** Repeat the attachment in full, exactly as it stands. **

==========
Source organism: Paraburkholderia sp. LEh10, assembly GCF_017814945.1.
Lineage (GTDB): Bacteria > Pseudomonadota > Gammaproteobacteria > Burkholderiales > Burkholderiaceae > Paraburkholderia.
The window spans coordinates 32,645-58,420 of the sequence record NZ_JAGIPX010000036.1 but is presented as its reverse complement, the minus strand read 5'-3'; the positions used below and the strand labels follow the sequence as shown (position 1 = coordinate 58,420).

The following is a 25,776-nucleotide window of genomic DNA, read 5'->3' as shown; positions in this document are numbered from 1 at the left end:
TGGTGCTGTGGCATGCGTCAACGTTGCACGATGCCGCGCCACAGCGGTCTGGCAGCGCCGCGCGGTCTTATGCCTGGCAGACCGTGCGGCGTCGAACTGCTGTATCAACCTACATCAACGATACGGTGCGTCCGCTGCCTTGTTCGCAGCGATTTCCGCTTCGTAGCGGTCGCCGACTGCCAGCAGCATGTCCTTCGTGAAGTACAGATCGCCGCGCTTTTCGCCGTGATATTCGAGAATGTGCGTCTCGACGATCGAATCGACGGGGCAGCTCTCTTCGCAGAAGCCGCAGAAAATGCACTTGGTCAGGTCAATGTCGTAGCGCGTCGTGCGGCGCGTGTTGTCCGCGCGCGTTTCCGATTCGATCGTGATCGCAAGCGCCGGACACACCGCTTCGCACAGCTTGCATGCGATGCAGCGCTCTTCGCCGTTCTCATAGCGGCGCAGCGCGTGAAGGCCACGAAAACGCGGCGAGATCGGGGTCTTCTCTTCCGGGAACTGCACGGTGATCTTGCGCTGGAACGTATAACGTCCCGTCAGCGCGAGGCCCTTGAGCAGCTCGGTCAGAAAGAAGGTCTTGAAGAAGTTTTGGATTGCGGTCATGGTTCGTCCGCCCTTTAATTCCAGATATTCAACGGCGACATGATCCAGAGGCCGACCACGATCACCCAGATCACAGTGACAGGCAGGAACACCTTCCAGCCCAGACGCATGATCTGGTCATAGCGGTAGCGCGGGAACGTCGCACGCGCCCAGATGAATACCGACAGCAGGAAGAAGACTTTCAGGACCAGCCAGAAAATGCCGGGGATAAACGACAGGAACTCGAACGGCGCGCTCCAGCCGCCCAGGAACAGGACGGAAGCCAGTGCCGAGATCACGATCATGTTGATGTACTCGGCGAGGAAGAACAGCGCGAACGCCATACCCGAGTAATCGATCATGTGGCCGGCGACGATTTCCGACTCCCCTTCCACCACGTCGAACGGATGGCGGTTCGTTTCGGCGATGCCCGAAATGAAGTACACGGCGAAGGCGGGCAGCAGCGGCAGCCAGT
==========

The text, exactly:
Source organism: Paraburkholderia sp. LEh10, assembly GCF_017814945.1.
Lineage (GTDB): Bacteria > Pseudomonadota > Gammaproteobacteria > Burkholderiales > Burkholderiaceae > Paraburkholderia.
The window spans coordinates 32,645-58,420 of the sequence record NZ_JAGIPX010000036.1 but is presented as its reverse complement, the minus strand read 5'-3'; the positions used below and the strand labels follow the sequence as shown (position 1 = coordinate 58,420).

The following is a 25,776-nucleotide window of genomic DNA, read 5'->3' as shown; positions in this document are numbered from 1 at the left end:
TGGTGCTGTGGCATGCGTCAACGTTGCACGATGCCGCGCCACAGCGGTCTGGCAGCGCCGCGCGGTCTTATGCCTGGCAGACCGTGCGGCGTCGAACTGCTGTATCAACCTACATCAACGATACGGTGCGTCCGCTGCCTTGTTCGCAGCGATTTCCGCTTCGTAGCGGTCGCCGACTGCCAGCAGCATGTCCTTCGTGAAGTACAGATCGCCGCGCTTTTCGCCGTGATATTCGAGAATGTGCGTCTCGACGATCGAATCGACGGGGCAGCTCTCTTCGCAGAAGCCGCAGAAAATGCACTTGGTCAGGTCAATGTCGTAGCGCGTCGTGCGGCGCGTGTTGTCCGCGCGCGTTTCCGATTCGATCGTGATCGCAAGCGCCGGACACACCGCTTCGCACAGCTTGCATGCGATGCAGCGCTCTTCGCCGTTCTCATAGCGGCGCAGCGCGTGAAGGCCACGAAAACGCGGCGAGATCGGGGTCTTCTCTTCCGGGAACTGCACGGTGATCTTGCGCTGGAACGTATAACGTCCCGTCAGCGCGAGGCCCTTGAGCAGCTCGGTCAGAAAGAAGGTCTTGAAGAAGTTTTGGATTGCGGTCATGGTTCGTCCGCCCTTTAATTCCAGATATTCAACGGCGACATGATCCAGAGGCCGACCACGATCACCCAGATCACAGTGACAGGCAGGAACACCTTCCAGCCCAGACGCATGATCTGGTCATAGCGGTAGCGCGGGAACGTCGCACGCGCCCAGATGAATACCGACAGCAGGAAGAAGACTTTCAGGACCAGCCAGAAAATGCCGGGGATAAACGACAGGAACTCGAACGGCGCGCTCCAGCCGCCCAGGAACAGGACGGAAGCCAGTGCCGAGATCACGATCATGTTGATGTACTCGGCGAGGAAGAACAGCGCGAACGCCATACCCGAGTAATCGATCATGTGGCCGGCGACGATTTCCGACTCCCCTTCCACCACGTCGAACGGATGGCGGTTCGTTTCGGCGATGCCCGAAATGAAGTACACGGCGAAGGCGGGCAGCAGCGGCAGCCAGT